Programs written in Java have one of two forms: applications or
applets. Java applications are like applications written in C, or
Pascal, or BASIC, and can do the things that you would expect
applications to do. After all, an application such as a word
processor which could not save files to disk or write to the printer
would be of little use. In other words, a Java application can perform
operations that could compromise security.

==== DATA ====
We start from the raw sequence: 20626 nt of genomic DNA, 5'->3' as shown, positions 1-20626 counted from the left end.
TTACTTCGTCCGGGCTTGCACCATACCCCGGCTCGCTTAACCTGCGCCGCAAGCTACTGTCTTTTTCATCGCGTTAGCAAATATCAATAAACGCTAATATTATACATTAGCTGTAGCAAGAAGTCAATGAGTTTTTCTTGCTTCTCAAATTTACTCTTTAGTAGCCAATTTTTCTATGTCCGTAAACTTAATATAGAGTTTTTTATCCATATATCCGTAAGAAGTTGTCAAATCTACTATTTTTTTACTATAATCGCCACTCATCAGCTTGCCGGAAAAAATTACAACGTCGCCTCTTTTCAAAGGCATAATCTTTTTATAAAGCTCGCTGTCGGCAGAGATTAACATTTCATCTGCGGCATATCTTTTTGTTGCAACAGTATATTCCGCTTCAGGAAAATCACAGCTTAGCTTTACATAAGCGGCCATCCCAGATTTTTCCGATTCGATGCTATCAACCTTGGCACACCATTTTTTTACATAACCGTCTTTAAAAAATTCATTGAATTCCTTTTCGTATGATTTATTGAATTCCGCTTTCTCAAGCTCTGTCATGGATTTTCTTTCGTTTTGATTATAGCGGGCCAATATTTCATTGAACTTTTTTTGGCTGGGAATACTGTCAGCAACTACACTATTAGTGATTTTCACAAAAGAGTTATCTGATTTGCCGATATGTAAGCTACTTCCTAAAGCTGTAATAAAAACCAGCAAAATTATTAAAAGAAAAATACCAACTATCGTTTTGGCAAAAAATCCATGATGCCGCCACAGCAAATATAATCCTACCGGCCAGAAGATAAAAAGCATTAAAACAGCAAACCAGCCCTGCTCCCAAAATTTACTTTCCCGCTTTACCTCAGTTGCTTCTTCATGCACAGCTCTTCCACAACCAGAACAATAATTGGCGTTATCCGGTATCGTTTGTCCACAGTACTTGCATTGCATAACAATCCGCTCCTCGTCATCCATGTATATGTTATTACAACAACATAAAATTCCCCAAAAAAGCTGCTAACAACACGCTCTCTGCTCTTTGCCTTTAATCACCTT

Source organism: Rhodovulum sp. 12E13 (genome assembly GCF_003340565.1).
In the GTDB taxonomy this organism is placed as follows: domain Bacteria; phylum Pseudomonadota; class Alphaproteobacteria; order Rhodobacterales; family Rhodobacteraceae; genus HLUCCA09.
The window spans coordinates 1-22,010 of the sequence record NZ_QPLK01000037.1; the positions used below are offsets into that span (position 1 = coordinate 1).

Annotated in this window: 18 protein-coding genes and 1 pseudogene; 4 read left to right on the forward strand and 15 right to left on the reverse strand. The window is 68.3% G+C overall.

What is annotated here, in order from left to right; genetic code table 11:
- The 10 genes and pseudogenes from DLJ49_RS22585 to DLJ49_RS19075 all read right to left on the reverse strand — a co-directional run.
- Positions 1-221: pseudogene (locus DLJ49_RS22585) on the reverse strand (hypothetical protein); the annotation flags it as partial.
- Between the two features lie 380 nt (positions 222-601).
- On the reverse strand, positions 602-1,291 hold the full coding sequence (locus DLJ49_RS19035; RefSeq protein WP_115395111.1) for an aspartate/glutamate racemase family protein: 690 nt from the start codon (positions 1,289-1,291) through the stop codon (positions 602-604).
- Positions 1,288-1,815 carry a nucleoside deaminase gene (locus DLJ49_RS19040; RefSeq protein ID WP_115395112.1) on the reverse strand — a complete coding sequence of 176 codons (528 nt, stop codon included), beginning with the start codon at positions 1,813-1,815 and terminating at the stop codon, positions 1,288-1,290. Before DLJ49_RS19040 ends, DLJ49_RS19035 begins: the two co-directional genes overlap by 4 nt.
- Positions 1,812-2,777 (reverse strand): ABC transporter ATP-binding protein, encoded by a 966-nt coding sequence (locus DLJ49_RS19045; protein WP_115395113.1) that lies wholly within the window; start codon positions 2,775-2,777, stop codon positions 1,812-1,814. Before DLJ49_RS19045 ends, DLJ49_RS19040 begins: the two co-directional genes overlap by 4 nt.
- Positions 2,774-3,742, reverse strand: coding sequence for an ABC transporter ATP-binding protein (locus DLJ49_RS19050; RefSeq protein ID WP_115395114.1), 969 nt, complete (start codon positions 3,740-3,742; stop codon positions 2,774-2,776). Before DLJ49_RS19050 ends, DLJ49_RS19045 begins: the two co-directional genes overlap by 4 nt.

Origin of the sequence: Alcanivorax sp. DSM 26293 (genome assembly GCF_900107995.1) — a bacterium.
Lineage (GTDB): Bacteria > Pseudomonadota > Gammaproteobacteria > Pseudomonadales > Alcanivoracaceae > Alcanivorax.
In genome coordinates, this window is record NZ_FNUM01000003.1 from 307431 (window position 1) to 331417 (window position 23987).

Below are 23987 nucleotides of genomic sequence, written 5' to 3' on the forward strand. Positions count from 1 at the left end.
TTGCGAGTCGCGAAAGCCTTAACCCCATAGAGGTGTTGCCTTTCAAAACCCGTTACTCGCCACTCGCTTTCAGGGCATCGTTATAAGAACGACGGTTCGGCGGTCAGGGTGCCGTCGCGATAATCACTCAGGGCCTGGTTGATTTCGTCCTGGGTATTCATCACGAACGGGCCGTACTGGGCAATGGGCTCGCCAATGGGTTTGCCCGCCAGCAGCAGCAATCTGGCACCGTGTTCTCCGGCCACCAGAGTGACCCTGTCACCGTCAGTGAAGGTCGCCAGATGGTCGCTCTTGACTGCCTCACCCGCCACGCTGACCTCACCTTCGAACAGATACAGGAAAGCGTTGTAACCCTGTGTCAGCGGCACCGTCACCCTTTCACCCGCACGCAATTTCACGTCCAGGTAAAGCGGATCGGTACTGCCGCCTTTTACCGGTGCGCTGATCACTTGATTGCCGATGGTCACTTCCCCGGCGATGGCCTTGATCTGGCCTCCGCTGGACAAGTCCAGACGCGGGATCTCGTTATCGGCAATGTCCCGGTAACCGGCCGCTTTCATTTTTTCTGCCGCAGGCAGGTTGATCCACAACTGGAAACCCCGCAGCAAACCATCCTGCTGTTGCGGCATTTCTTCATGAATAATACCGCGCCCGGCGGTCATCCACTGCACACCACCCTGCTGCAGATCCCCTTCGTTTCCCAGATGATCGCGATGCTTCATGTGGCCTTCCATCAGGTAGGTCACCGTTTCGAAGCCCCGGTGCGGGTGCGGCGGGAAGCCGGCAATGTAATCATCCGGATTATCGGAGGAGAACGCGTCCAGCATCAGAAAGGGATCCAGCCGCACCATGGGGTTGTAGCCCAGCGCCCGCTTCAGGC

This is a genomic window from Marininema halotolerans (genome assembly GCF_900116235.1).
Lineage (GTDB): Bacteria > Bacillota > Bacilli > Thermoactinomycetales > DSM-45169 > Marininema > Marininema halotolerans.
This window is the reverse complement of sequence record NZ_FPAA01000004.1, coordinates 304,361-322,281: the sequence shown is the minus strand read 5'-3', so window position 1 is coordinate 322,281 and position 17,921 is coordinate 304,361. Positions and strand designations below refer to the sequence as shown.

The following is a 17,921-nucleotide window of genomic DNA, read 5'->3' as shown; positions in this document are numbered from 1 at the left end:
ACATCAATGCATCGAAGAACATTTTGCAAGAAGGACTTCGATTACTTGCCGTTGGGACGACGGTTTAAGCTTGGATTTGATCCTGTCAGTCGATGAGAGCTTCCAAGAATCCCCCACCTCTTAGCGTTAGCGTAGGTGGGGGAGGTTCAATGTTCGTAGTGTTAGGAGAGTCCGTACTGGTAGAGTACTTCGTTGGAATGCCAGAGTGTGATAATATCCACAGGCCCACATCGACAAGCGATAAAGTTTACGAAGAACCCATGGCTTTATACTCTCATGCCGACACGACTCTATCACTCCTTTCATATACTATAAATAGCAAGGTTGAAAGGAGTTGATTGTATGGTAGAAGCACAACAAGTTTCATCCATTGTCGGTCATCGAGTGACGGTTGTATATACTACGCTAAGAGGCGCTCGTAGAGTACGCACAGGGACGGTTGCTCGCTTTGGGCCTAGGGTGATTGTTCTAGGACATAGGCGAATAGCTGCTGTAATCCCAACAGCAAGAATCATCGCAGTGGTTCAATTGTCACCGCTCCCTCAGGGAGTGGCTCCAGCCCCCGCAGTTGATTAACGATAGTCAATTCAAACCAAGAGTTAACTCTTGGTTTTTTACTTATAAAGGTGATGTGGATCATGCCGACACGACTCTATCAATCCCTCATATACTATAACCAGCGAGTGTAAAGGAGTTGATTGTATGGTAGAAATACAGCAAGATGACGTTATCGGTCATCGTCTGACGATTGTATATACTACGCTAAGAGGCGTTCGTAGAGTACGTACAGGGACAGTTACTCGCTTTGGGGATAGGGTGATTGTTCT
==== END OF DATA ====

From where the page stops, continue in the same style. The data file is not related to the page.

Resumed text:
Java applets are different, in that they are run by another
application (such as a web browser) which is responsible for executing
them in a secure environment, often called a "sandbox". When
running in this sandbox, any Java operations which might compromise
security are disallowed -- in theory, at any rate.
Broadly speaking, applets are secure; applications may not be. When
you visit a Java-enabled website, you are downloading and running
See The first Java virus for